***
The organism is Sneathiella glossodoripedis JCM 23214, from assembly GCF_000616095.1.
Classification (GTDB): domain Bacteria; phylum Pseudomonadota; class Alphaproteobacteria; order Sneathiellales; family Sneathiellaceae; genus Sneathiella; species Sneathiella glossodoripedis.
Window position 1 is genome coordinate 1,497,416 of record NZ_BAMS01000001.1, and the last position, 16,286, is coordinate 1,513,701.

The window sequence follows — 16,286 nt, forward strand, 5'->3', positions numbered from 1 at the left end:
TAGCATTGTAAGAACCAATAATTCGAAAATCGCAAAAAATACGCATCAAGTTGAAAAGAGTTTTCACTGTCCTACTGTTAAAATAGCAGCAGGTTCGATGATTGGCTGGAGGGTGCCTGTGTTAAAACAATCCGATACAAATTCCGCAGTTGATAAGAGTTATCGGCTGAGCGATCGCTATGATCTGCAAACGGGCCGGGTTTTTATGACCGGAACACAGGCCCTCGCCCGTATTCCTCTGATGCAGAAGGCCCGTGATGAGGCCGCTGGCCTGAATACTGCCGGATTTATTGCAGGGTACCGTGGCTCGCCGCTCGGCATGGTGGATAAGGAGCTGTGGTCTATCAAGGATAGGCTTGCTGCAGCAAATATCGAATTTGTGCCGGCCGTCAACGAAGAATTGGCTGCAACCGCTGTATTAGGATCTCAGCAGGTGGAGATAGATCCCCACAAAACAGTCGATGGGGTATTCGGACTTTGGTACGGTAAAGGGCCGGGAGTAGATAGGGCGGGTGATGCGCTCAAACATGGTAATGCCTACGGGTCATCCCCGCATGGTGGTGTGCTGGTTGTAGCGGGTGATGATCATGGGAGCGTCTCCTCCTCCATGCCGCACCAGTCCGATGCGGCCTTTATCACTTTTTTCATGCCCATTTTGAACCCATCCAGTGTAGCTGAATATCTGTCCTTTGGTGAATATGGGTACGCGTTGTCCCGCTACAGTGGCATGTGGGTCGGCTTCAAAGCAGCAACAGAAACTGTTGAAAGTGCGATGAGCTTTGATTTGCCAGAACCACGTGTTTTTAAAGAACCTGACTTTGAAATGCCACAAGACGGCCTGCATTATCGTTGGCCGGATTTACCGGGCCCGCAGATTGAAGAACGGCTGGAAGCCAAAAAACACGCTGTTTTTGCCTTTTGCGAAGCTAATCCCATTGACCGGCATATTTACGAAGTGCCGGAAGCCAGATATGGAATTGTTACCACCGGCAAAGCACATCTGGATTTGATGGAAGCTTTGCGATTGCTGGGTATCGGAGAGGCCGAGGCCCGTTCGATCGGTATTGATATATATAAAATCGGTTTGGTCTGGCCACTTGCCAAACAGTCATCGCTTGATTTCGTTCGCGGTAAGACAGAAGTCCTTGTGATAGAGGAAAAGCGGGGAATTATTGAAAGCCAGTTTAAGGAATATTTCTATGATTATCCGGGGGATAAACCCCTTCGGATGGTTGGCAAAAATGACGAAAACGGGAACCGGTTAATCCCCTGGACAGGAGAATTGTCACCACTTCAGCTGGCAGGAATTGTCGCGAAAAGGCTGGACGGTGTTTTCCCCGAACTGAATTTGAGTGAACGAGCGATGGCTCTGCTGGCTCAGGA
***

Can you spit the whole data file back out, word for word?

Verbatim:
The organism is Sneathiella glossodoripedis JCM 23214, from assembly GCF_000616095.1.
Classification (GTDB): domain Bacteria; phylum Pseudomonadota; class Alphaproteobacteria; order Sneathiellales; family Sneathiellaceae; genus Sneathiella; species Sneathiella glossodoripedis.
Window position 1 is genome coordinate 1,497,416 of record NZ_BAMS01000001.1, and the last position, 16,286, is coordinate 1,513,701.

The window sequence follows — 16,286 nt, forward strand, 5'->3', positions numbered from 1 at the left end:
TAGCATTGTAAGAACCAATAATTCGAAAATCGCAAAAAATACGCATCAAGTTGAAAAGAGTTTTCACTGTCCTACTGTTAAAATAGCAGCAGGTTCGATGATTGGCTGGAGGGTGCCTGTGTTAAAACAATCCGATACAAATTCCGCAGTTGATAAGAGTTATCGGCTGAGCGATCGCTATGATCTGCAAACGGGCCGGGTTTTTATGACCGGAACACAGGCCCTCGCCCGTATTCCTCTGATGCAGAAGGCCCGTGATGAGGCCGCTGGCCTGAATACTGCCGGATTTATTGCAGGGTACCGTGGCTCGCCGCTCGGCATGGTGGATAAGGAGCTGTGGTCTATCAAGGATAGGCTTGCTGCAGCAAATATCGAATTTGTGCCGGCCGTCAACGAAGAATTGGCTGCAACCGCTGTATTAGGATCTCAGCAGGTGGAGATAGATCCCCACAAAACAGTCGATGGGGTATTCGGACTTTGGTACGGTAAAGGGCCGGGAGTAGATAGGGCGGGTGATGCGCTCAAACATGGTAATGCCTACGGGTCATCCCCGCATGGTGGTGTGCTGGTTGTAGCGGGTGATGATCATGGGAGCGTCTCCTCCTCCATGCCGCACCAGTCCGATGCGGCCTTTATCACTTTTTTCATGCCCATTTTGAACCCATCCAGTGTAGCTGAATATCTGTCCTTTGGTGAATATGGGTACGCGTTGTCCCGCTACAGTGGCATGTGGGTCGGCTTCAAAGCAGCAACAGAAACTGTTGAAAGTGCGATGAGCTTTGATTTGCCAGAACCACGTGTTTTTAAAGAACCTGACTTTGAAATGCCACAAGACGGCCTGCATTATCGTTGGCCGGATTTACCGGGCCCGCAGATTGAAGAACGGCTGGAAGCCAAAAAACACGCTGTTTTTGCCTTTTGCGAAGCTAATCCCATTGACCGGCATATTTACGAAGTGCCGGAAGCCAGATATGGAATTGTTACCACCGGCAAAGCACATCTGGATTTGATGGAAGCTTTGCGATTGCTGGGTATCGGAGAGGCCGAGGCCCGTTCGATCGGTATTGATATATATAAAATCGGTTTGGTCTGGCCACTTGCCAAACAGTCATCGCTTGATTTCGTTCGCGGTAAGACAGAAGTCCTTGTGATAGAGGAAAAGCGGGGAATTATTGAAAGCCAGTTTAAGGAATATTTCTATGATTATCCGGGGGATAAACCCCTTCGGATGGTTGGCAAAAATGACGAAAACGGGAACCGGTTAATCCCCTGGACAGGAGAATTGTCACCACTTCAGCTGGCAGGAATTGTCGCGAAAAGGCTGGACGGTGTTTTCCCCGAACTGAATTTGAGTGAACGAGCGATGGCTCTGCTGGCTCAGGA